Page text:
Wednesday, April 13, 2011

A Taste of an Epicurean Tour

A couple weeks ago I was privileged to take part in something so unique and special it had to be for a very special occasion.  And it was.  For my sister-in-law Anne's 30th birthday, she announced to her husband, my brother Paul, that in lieu of any kind of present, she wanted to go on an Epicurean Excursion with Portland Walking Tours.  So Paul, Anne, my mom, Jason, and I got all gussied up and headed up to Portland to do a tour of all things Epicurean. 

Anne and I both photog'd it up throughout the entire tour and since it was Anne's birthday, I was gracious (and bit the blogging bullet) and allowed her to be the primary blogger of our excursion.  (And that is my gift to you, sis.)  If you, dear reader, are like us and crave details and unique experiences, you can visit Anne's fabulous posts here (part 1) and here (part 2).

For my own post about our tour, I thought I'd focus on one of the highlight tastings of the trip: the Flying Elephant Delicatessen. 

Now, Flying Elephant Delicatessen is pretty much your standard delicatessen experience (which I happen to very much enjoy).  We shuffled in with our tour group, stood in line, and were given a sample of a unnamed soup which we then shuffled back out into the chilly Oregon sunlight to enjoy.

Now, our guide was smart.  He first had us taste the soup, then advise him what flavors we found.  Well, tomato was obvious.  Cream, onion, thyme... but the texture was different.  He had us guess as to what it was - what other flavor was in there, subtly brightening up the tomato.  "Orange," alerted a fellow tour-goer.  "Orange!"  Our guide bellowed out, gleefully, "Welcome to the Flying Elephant's famous tomato orange soup." 

It was lovely.

The recipe is so popular, our guide went on to explain, that the deli - tired of being hounded for it - released it to the public.

So when we got home, Anne located the recipe.  And so, I pass the tomato orange loveliness on to you.

This little Cuisinart guy isn't a standard part of the recipe, but I wanted to show him off anyway.  My immersion blender.  Best birthday gift ever.  Makes shakes and smoothies in glasses, purees soups in pans, does most of your federal income tax return (as long as you don't have too many deductions).  It's amazing.

So you toss the soup stuff together, puree it, and then get to the most important element of Elephant Tomato Orange Soup.  (It is not, curiously, elephant.)

Behold.  The orange.
I bought a nicely priced bag of oranges and squeezed them the old fashioned way (which is - halved, then forked).  I discovered that if I microwaved an orange for about 10 seconds (yes, I risked an orangey, pulpy explosion, I know - it's just how I roll), the juice came out even easier.

I then added my freshly-squeezed orange juice to the delicious tomato-y concoction bubbling happily on my stove.

I allowed it to cook up a bit, added some cream and... wait for it... waaait for iiit...

And my - oh my, do we have one delicious bowl of tomato orange goodness.

Look at the texture in the bowl below.  It's simply beautiful to look at and even more beautiful to eat.  I just love the bright tomato flavor.  It's marvelous.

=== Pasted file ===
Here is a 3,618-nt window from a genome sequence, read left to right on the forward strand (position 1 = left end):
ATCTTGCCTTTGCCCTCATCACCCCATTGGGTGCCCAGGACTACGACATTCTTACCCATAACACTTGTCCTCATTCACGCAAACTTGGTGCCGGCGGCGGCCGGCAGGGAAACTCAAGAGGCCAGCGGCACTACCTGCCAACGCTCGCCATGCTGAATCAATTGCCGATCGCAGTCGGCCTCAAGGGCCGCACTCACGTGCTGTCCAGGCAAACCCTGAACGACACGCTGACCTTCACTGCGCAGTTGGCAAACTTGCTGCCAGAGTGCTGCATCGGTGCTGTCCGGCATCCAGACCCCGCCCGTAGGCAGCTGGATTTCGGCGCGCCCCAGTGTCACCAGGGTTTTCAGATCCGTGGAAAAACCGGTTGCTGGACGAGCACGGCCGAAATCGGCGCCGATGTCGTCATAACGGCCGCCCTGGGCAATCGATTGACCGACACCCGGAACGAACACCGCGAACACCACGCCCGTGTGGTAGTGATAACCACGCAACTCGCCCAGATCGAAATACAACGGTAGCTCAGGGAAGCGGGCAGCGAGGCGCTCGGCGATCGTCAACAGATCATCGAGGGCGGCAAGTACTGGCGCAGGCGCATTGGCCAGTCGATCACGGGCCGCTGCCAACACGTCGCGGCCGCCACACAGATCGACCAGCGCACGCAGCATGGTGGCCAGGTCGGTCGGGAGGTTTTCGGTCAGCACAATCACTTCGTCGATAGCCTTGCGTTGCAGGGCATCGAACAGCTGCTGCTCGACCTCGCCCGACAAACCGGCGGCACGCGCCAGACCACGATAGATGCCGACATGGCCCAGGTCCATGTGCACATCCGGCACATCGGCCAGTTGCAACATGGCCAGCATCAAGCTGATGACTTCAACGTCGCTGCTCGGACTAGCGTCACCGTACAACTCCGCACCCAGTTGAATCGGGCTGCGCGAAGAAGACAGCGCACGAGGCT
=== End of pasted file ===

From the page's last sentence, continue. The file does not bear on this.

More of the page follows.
Now listen, I understand that parts of this recipe - firstly the word "elephant" as a recipe descriptor - but namely "orange" can be a little off-putting for people who aren't too adventurous in their food involvements.  But I guarantee you this is a fabulous soup to try.  I'm so happy that our guide had us taste our way through this soup - I might have also turned up my nose at the words "elephant tomato orange" before the word soup.  But since I let go and opened my foodie mind a bit, I was rewarded with this new personal and family favorite (the Sweetheart heartily enjoyed several bowls).

Another odd ingredient in this soup is baking soda.  Do not leave this out.  The addition of the baking soda cuts the acidity in the soup, which creates a friendlier environment for the cream - in other words. the baking soda makes it so the cream does not curdle in the high acidity of the soup. 

Do yourself a favor - a unique, bright, and tasty favor - and make this soup.  It's perfect for spring (and summer) and so very lovely to eat.

 *   *   *

Elephant Tomato Orange Soup 
  • 1/2 cup unsalted butter (1 stick) 
  • 1/2 medium onion, diced
  • 2 (14 1/2 ounce) cans diced tomatoes
  • 1 teaspoon salt
  • 1/2 teaspoon cracked black pepper
  • 1/4 teaspoon baking soda
  • 1/2 teaspoon dried thyme
  • 1 cup fresh orange juice
  • 1/4 - 1/2 cup heavy cream (optional)
In a saucepan, melt butter; add onion and saute until translucent. Add tomatoes, salt, pepper, baking soda and thyme. Bring to a boil, reduce heat and simmer uncovered about 15 minutes or until slightly thickened.
Puree in a food processor or blender (or with an immersion blender!). 
Return to saucepan and stir in orange juice. At this point, the soup can be refrigerated until ready to serve.
At serving time, add the cream and heat gently, stirring constantly, bringing to a simmer and adjust seasonings if necessary. Extra cream maybe drizzled on top of the soup immediately before serving for decorative effect.

*I doubled the above recipe for my family of 3 and had enough for leftovers over the next couple days.


Pressing on and pressing in.... said...

YUM! Looks like something I must have. Soon. Now? Thank you for sharing! What a fun day that must have been. We love Elephant Deli too. Makes me miss P-town....

Jen Rouse said...

Wow! I may have just found tomorrow night's dinner.

Anonymous said...

This is an awesome recipe to try for a "just girls" brunchy lunch. MMMmmmmm! Thanks for mentioning the hidden ingredient! LOL - those are so important!